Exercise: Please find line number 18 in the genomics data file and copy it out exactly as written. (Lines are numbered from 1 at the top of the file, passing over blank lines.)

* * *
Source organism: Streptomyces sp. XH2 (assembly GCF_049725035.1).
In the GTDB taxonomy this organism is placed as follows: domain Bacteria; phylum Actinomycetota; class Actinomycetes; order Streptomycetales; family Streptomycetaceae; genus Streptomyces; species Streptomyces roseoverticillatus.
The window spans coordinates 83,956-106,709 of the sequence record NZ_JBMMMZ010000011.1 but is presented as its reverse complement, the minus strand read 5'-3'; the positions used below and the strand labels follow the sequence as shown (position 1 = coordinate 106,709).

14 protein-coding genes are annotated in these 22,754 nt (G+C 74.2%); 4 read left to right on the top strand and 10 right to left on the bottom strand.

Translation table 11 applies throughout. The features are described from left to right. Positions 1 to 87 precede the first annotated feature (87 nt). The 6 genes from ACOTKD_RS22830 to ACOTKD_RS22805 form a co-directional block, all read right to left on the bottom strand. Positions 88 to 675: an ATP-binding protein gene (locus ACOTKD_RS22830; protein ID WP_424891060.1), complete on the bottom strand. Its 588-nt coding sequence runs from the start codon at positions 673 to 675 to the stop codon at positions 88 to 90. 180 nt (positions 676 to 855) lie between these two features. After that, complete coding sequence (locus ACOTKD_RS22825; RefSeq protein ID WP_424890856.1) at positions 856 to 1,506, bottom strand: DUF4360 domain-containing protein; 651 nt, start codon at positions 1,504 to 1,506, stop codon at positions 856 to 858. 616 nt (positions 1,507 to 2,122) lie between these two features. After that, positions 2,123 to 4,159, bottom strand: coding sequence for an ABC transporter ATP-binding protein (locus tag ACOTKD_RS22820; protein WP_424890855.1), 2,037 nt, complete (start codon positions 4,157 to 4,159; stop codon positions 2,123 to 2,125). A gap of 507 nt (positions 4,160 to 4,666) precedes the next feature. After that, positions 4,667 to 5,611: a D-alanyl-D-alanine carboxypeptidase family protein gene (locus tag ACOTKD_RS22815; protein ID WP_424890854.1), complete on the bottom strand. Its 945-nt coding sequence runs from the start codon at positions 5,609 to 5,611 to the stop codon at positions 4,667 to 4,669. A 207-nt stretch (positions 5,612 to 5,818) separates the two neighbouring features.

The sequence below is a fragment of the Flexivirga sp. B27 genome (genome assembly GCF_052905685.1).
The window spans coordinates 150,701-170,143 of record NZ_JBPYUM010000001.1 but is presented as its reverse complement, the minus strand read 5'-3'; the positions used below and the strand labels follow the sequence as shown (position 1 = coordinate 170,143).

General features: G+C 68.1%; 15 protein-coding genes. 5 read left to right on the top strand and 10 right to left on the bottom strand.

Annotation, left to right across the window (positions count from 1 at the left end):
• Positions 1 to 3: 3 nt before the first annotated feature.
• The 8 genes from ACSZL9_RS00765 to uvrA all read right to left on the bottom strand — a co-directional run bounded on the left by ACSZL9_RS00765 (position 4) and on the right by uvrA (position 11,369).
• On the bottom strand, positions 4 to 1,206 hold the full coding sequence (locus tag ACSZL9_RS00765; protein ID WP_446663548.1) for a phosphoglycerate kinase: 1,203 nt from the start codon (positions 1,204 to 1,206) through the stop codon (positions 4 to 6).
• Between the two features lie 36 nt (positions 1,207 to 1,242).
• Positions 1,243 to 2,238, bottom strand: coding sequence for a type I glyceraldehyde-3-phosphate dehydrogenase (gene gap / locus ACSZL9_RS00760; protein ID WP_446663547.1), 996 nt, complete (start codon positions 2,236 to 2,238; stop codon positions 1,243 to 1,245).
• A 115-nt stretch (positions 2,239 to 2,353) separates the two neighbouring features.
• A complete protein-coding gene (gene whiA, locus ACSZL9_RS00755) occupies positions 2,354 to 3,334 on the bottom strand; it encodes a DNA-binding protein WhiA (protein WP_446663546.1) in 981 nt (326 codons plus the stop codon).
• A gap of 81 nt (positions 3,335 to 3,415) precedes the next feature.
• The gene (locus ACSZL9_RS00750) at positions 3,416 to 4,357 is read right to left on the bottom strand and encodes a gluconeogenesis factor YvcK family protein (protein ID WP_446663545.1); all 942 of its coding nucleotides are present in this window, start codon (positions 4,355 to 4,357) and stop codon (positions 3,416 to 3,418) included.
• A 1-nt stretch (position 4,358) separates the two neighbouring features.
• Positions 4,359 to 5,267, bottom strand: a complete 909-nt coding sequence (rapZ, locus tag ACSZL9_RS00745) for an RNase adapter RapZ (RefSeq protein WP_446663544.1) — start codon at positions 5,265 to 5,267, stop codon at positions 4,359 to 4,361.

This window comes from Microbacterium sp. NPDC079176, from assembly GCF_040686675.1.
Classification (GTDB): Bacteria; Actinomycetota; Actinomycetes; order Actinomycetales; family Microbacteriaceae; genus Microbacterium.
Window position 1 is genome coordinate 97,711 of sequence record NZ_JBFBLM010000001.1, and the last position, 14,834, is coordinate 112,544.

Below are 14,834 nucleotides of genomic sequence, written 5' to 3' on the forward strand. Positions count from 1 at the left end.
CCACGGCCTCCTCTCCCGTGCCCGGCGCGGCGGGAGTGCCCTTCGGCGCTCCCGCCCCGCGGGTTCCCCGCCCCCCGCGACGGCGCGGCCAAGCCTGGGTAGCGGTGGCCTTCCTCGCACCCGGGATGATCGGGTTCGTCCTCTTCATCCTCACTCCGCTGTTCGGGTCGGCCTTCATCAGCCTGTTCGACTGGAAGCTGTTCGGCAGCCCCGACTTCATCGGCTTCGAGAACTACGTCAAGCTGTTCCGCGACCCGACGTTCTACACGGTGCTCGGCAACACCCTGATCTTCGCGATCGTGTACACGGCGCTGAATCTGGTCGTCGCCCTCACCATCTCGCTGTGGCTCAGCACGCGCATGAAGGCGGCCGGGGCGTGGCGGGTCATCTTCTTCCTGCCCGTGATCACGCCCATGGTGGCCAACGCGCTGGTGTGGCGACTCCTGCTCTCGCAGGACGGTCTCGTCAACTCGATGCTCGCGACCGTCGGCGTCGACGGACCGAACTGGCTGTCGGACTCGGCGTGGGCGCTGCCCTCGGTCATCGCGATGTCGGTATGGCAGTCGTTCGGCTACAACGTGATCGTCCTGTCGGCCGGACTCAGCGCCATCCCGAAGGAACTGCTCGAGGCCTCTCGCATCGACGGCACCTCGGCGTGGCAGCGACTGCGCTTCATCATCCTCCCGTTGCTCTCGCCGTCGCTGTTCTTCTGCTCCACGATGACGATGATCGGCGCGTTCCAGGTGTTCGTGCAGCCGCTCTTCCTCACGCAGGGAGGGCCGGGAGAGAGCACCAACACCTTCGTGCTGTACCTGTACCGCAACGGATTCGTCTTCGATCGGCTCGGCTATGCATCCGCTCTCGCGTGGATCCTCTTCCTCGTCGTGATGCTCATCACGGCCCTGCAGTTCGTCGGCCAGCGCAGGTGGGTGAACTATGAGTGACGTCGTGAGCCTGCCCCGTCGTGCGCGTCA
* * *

• The gene (locus ACSZL9_RS00750) at positions 3,416 to 4,357 is read right to left on the bottom strand and encodes a gluconeogenesis factor YvcK family protein (protein ID WP_446663545.1); all 942 of its coding nucleotides are present in this window, start codon (positions 4,355 to 4,357) and stop codon (positions 3,416 to 3,418) included.